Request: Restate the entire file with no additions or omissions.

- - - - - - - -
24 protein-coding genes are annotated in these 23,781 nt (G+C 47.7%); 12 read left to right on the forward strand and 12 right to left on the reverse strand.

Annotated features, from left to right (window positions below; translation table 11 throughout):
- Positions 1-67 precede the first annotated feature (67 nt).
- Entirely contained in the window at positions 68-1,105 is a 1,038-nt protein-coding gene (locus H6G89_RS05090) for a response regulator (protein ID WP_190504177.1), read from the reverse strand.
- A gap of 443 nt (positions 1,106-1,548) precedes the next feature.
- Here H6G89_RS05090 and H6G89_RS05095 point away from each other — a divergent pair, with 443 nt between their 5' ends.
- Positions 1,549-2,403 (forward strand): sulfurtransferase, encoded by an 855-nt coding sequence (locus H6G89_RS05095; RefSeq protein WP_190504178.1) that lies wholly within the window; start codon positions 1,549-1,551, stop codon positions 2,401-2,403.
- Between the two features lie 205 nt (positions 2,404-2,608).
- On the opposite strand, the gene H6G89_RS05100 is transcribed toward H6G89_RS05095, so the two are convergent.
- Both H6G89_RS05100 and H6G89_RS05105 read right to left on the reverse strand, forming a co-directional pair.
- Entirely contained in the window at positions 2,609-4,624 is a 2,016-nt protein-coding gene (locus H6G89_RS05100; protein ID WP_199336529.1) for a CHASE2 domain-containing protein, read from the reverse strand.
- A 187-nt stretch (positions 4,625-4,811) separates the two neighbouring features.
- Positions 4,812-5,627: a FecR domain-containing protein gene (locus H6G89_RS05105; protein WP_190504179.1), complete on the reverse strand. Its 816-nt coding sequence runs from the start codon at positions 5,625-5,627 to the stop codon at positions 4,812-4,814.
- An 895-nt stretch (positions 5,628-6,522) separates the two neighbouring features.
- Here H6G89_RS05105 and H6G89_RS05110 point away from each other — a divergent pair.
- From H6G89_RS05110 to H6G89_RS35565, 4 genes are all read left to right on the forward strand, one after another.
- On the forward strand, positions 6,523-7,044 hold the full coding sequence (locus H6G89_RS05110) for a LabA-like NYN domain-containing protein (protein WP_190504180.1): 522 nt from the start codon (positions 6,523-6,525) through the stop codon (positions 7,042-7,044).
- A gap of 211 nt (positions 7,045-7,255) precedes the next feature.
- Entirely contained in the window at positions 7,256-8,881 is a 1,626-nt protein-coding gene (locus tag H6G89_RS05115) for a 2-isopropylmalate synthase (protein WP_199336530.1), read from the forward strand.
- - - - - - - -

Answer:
24 protein-coding genes are annotated in these 23,781 nt (G+C 47.7%); 12 read left to right on the forward strand and 12 right to left on the reverse strand.

Annotated features, from left to right (window positions below; translation table 11 throughout):
- Positions 1-67 precede the first annotated feature (67 nt).
- Entirely contained in the window at positions 68-1,105 is a 1,038-nt protein-coding gene (locus H6G89_RS05090) for a response regulator (protein ID WP_190504177.1), read from the reverse strand.
- A gap of 443 nt (positions 1,106-1,548) precedes the next feature.
- Here H6G89_RS05090 and H6G89_RS05095 point away from each other — a divergent pair, with 443 nt between their 5' ends.
- Positions 1,549-2,403 (forward strand): sulfurtransferase, encoded by an 855-nt coding sequence (locus H6G89_RS05095; RefSeq protein WP_190504178.1) that lies wholly within the window; start codon positions 1,549-1,551, stop codon positions 2,401-2,403.
- Between the two features lie 205 nt (positions 2,404-2,608).
- On the opposite strand, the gene H6G89_RS05100 is transcribed toward H6G89_RS05095, so the two are convergent.
- Both H6G89_RS05100 and H6G89_RS05105 read right to left on the reverse strand, forming a co-directional pair.
- Entirely contained in the window at positions 2,609-4,624 is a 2,016-nt protein-coding gene (locus H6G89_RS05100; protein ID WP_199336529.1) for a CHASE2 domain-containing protein, read from the reverse strand.
- A 187-nt stretch (positions 4,625-4,811) separates the two neighbouring features.
- Positions 4,812-5,627: a FecR domain-containing protein gene (locus H6G89_RS05105; protein WP_190504179.1), complete on the reverse strand. Its 816-nt coding sequence runs from the start codon at positions 5,625-5,627 to the stop codon at positions 4,812-4,814.
- An 895-nt stretch (positions 5,628-6,522) separates the two neighbouring features.
- Here H6G89_RS05105 and H6G89_RS05110 point away from each other — a divergent pair.
- From H6G89_RS05110 to H6G89_RS35565, 4 genes are all read left to right on the forward strand, one after another.
- On the forward strand, positions 6,523-7,044 hold the full coding sequence (locus H6G89_RS05110) for a LabA-like NYN domain-containing protein (protein WP_190504180.1): 522 nt from the start codon (positions 6,523-6,525) through the stop codon (positions 7,042-7,044).
- A gap of 211 nt (positions 7,045-7,255) precedes the next feature.
- Entirely contained in the window at positions 7,256-8,881 is a 1,626-nt protein-coding gene (locus tag H6G89_RS05115) for a 2-isopropylmalate synthase (protein WP_199336530.1), read from the forward strand.